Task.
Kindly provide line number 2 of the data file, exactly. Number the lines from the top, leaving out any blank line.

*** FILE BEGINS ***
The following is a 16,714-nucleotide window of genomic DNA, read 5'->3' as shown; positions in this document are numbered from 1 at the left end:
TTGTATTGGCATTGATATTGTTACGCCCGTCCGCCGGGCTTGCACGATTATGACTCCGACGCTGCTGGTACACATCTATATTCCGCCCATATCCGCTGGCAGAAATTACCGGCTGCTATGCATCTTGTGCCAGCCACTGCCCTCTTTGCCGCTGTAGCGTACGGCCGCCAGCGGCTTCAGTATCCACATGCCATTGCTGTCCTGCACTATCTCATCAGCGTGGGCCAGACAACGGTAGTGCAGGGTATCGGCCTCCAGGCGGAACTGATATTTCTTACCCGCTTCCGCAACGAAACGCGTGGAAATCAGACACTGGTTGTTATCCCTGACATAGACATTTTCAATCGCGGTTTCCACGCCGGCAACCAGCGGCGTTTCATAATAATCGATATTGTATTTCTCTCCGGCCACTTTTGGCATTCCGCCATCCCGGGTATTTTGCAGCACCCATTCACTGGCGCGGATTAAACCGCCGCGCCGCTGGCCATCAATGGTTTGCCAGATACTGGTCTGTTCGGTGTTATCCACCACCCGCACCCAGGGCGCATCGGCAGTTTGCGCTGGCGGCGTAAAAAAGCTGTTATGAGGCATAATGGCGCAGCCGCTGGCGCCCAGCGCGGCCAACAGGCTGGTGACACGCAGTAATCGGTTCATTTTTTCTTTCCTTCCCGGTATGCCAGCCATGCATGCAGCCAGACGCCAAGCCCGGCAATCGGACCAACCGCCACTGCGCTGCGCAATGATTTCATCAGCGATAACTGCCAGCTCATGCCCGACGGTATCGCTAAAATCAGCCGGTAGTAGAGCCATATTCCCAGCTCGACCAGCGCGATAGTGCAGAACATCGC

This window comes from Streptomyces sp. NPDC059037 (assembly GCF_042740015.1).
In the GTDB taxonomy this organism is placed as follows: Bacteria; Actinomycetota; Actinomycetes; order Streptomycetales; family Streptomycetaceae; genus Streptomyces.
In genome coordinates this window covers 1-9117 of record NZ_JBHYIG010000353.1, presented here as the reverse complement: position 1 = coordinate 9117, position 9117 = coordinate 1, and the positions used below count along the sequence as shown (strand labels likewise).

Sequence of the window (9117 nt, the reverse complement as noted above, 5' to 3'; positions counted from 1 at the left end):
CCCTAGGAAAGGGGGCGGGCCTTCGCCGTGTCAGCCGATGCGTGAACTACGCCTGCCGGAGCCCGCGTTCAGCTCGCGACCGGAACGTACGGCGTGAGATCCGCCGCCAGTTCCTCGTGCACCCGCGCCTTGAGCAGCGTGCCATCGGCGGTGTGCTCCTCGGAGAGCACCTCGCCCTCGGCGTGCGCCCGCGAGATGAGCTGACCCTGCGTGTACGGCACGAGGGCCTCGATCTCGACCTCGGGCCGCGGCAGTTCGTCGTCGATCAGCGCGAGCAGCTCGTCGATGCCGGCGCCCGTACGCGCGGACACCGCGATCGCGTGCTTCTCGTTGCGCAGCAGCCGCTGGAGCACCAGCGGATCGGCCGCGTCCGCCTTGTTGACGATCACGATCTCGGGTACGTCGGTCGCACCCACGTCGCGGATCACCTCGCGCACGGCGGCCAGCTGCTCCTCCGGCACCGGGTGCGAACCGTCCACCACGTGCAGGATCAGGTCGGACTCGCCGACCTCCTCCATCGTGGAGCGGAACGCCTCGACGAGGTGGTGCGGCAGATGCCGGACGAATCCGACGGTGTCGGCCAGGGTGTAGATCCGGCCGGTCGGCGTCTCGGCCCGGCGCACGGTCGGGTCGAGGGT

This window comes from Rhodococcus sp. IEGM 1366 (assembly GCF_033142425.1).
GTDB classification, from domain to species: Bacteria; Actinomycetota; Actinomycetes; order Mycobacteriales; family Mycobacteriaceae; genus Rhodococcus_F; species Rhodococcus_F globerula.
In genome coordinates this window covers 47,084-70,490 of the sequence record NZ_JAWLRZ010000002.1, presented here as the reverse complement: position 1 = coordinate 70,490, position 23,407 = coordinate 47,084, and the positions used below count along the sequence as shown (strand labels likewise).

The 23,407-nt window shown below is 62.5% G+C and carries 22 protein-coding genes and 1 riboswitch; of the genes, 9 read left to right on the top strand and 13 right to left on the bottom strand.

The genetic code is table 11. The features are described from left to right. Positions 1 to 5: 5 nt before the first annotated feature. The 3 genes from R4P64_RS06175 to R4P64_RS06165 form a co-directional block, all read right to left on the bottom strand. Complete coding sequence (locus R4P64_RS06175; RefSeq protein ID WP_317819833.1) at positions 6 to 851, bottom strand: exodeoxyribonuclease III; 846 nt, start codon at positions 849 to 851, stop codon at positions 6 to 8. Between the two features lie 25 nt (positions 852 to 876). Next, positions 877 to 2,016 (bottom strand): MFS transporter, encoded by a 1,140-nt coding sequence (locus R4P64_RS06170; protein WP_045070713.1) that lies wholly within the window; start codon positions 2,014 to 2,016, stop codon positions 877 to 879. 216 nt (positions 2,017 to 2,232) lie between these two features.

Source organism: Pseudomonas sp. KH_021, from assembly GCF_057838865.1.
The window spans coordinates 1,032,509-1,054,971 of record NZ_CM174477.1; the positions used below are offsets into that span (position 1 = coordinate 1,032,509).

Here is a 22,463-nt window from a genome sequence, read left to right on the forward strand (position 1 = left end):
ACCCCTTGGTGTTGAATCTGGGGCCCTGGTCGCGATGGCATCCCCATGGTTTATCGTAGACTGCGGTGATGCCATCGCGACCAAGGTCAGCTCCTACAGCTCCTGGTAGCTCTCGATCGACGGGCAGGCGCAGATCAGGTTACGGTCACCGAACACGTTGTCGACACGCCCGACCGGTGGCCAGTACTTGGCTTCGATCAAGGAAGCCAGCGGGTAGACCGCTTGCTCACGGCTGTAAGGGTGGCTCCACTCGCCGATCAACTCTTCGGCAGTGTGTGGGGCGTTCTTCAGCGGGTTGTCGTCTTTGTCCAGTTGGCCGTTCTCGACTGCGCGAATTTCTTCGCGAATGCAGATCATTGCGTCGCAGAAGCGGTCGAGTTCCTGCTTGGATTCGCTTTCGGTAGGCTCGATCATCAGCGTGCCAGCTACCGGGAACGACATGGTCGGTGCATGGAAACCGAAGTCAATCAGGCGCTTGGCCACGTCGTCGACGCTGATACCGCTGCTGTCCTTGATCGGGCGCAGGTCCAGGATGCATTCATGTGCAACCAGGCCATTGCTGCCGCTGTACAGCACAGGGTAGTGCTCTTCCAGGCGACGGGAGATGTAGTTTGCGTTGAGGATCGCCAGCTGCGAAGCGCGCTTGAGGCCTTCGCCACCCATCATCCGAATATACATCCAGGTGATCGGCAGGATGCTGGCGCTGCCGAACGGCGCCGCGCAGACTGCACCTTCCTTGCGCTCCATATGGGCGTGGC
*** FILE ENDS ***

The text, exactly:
TTGTATTGGCATTGATATTGTTACGCCCGTCCGCCGGGCTTGCACGATTATGACTCCGACGCTGCTGGTACACATCTATATTCCGCCCATATCCGCTGGCAGAAATTACCGGCTGCTATGCATCTTGTGCCAGCCACTGCCCTCTTTGCCGCTGTAGCGTACGGCCGCCAGCGGCTTCAGTATCCACATGCCATTGCTGTCCTGCACTATCTCATCAGCGTGGGCCAGACAACGGTAGTGCAGGGTATCGGCCTCCAGGCGGAACTGATATTTCTTACCCGCTTCCGCAACGAAACGCGTGGAAATCAGACACTGGTTGTTATCCCTGACATAGACATTTTCAATCGCGGTTTCCACGCCGGCAACCAGCGGCGTTTCATAATAATCGATATTGTATTTCTCTCCGGCCACTTTTGGCATTCCGCCATCCCGGGTATTTTGCAGCACCCATTCACTGGCGCGGATTAAACCGCCGCGCCGCTGGCCATCAATGGTTTGCCAGATACTGGTCTGTTCGGTGTTATCCACCACCCGCACCCAGGGCGCATCGGCAGTTTGCGCTGGCGGCGTAAAAAAGCTGTTATGAGGCATAATGGCGCAGCCGCTGGCGCCCAGCGCGGCCAACAGGCTGGTGACACGCAGTAATCGGTTCATTTTTTCTTTCCTTCCCGGTATGCCAGCCATGCATGCAGCCAGACGCCAAGCCCGGCAATCGGACCAACCGCCACTGCGCTGCGCAATGATTTCATCAGCGATAACTGCCAGCTCATGCCCGACGGTATCGCTAAAATCAGCCGGTAGTAGAGCCATATTCCCAGCTCGACCAGCGCGATAGTGCAGAACATCGC